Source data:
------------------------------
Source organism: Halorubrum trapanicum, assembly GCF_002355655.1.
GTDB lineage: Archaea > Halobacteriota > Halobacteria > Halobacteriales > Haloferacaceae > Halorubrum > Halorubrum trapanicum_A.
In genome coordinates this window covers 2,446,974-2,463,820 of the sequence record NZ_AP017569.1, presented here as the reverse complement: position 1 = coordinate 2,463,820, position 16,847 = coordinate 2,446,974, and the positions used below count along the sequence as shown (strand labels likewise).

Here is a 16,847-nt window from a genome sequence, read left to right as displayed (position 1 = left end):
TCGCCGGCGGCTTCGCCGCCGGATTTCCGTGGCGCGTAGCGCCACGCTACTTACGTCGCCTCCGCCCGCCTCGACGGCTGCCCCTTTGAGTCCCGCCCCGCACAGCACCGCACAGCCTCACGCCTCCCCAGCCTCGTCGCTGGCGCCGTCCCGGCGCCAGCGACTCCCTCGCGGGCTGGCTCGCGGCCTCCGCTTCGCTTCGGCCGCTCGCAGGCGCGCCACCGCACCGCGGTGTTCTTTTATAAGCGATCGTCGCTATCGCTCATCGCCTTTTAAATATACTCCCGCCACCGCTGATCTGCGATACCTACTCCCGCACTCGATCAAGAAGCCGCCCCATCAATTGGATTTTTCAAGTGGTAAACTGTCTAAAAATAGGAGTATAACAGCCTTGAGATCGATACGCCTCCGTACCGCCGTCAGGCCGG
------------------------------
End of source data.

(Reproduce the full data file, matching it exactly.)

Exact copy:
Source organism: Halorubrum trapanicum, assembly GCF_002355655.1.
GTDB lineage: Archaea > Halobacteriota > Halobacteria > Halobacteriales > Haloferacaceae > Halorubrum > Halorubrum trapanicum_A.
In genome coordinates this window covers 2,446,974-2,463,820 of the sequence record NZ_AP017569.1, presented here as the reverse complement: position 1 = coordinate 2,463,820, position 16,847 = coordinate 2,446,974, and the positions used below count along the sequence as shown (strand labels likewise).

Here is a 16,847-nt window from a genome sequence, read left to right as displayed (position 1 = left end):
TCGCCGGCGGCTTCGCCGCCGGATTTCCGTGGCGCGTAGCGCCACGCTACTTACGTCGCCTCCGCCCGCCTCGACGGCTGCCCCTTTGAGTCCCGCCCCGCACAGCACCGCACAGCCTCACGCCTCCCCAGCCTCGTCGCTGGCGCCGTCCCGGCGCCAGCGACTCCCTCGCGGGCTGGCTCGCGGCCTCCGCTTCGCTTCGGCCGCTCGCAGGCGCGCCACCGCACCGCGGTGTTCTTTTATAAGCGATCGTCGCTATCGCTCATCGCCTTTTAAATATACTCCCGCCACCGCTGATCTGCGATACCTACTCCCGCACTCGATCAAGAAGCCGCCCCATCAATTGGATTTTTCAAGTGGTAAACTGTCTAAAAATAGGAGTATAACAGCCTTGAGATCGATACGCCTCCGTACCGCCGTCAGGCCGG